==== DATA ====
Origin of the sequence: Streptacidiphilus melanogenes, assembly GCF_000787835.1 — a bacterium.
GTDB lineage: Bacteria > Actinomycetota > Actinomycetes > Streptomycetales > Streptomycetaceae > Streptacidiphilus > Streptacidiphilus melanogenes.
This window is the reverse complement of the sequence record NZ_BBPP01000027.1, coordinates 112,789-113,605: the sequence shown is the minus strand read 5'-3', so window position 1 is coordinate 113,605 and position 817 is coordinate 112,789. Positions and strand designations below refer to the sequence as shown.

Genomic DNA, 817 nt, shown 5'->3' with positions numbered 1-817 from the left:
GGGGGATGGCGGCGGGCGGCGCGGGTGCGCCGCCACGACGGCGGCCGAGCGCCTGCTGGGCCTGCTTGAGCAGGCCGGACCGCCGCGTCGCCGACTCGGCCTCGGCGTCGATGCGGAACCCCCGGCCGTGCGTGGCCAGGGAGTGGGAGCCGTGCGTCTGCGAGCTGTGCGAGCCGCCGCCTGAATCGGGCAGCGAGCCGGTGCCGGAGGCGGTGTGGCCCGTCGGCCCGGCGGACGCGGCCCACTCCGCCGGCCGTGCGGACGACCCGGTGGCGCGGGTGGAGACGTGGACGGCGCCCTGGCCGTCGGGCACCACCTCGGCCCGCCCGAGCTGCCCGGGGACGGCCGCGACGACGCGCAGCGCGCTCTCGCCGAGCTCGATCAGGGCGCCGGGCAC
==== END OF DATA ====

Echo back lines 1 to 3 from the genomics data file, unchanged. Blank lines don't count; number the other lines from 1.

Origin of the sequence: Streptacidiphilus melanogenes, assembly GCF_000787835.1 — a bacterium.
GTDB lineage: Bacteria > Actinomycetota > Actinomycetes > Streptomycetales > Streptomycetaceae > Streptacidiphilus > Streptacidiphilus melanogenes.
This window is the reverse complement of the sequence record NZ_BBPP01000027.1, coordinates 112,789-113,605: the sequence shown is the minus strand read 5'-3', so window position 1 is coordinate 113,605 and position 817 is coordinate 112,789. Positions and strand designations below refer to the sequence as shown.